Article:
He also wrote books such as Subra Bodham and Shaiva Dooshana Parikaram, with which he repelled the attacks made by Christians on our religion. Of the latter book, the Wesleyan Methodist report for 1855, printed in England, says, “The amount of scripture brought to the defense… is most surprising, and the adroitness with which every possible objection is anticipated and repelled belongs only to a first rate mind. The book is doing much mischief."
In Subra Bodham, Navalar says that those who interpret the Puranas do not know even the fundamentals of Shaivaism and speak of Shaiva and Subramanya as actually marrying their Saktis. Those who know anything of religion know that God is formless and omnipresent and “that it is absurd to speak of God marrying anyone.” Navalar also condemns in this book the hellish practice of nautch dance in temples, and exhorts temple managers to replace it by the recital of Devaram and by religious lectures.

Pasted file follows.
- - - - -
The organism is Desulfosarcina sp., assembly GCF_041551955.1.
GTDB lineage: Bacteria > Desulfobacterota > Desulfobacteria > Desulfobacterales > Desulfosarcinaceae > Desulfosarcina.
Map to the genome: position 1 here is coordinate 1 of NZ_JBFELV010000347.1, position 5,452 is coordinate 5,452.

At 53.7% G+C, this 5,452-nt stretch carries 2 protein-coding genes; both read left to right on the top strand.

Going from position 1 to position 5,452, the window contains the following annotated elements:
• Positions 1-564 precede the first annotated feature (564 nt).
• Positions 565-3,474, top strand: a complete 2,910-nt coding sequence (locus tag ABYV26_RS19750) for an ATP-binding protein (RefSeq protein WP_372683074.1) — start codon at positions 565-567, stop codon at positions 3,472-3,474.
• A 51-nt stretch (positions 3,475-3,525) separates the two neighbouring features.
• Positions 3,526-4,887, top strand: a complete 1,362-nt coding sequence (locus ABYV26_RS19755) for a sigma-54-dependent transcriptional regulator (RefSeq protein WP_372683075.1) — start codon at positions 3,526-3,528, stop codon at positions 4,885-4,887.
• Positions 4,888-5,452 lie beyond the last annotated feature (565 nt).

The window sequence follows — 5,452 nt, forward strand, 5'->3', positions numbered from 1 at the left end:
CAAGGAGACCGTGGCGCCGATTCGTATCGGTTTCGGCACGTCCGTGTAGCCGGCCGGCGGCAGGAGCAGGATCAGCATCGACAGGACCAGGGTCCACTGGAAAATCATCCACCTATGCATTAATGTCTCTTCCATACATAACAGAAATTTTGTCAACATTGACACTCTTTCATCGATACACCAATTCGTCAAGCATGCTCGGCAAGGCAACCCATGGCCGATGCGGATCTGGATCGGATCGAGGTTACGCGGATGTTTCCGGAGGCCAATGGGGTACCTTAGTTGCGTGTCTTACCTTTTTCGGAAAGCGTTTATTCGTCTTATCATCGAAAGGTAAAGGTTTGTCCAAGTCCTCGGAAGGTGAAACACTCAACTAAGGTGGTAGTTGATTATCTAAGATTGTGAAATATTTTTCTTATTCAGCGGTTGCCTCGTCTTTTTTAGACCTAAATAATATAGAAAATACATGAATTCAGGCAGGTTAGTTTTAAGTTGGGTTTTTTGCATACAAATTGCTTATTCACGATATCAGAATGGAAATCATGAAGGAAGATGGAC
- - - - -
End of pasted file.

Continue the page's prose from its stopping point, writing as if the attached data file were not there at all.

In his Yalpanasamayanilai, he exposes the frauds of the missionary and of the converts - The missionary tried at first to convert our people by means of preaching. He had no success. He then established schools expecting to win over the pupils and those who offered to serve under him as teachers. But, there were Government schools at that time, which most people preferred. The missionary was, however, able to persuade Government to close its schools. He thus became undisputed master of the educational field. Shaivites turned Christians to become teachers. The padre made priests of some of these and gave them the title of reverend. (Navalar says “as paddy and rice became dearer, the little of reverend became cheaper and cheaper”). Even these reverends were good Shaivites in their heart of hearts. They went to Shaiva temples and made contributions for pujas and festivals. The Christian teacher had to keep up appearance only during school time. The padre knew that most of his converts had no faith in Christianity. But, he kept them on for two reasons. He had to report a large number of conversions every year to the missionary society in England or America. Otherwise, he would lose his job. Secondly, though these men were nominal Christians, their descendants were likely to be true Christians. Navalar gives four instances of Christians cheating the missionary. They were of interest at that time as those men were then living. As they are now dead and gone, I am not disposed to give even a sample.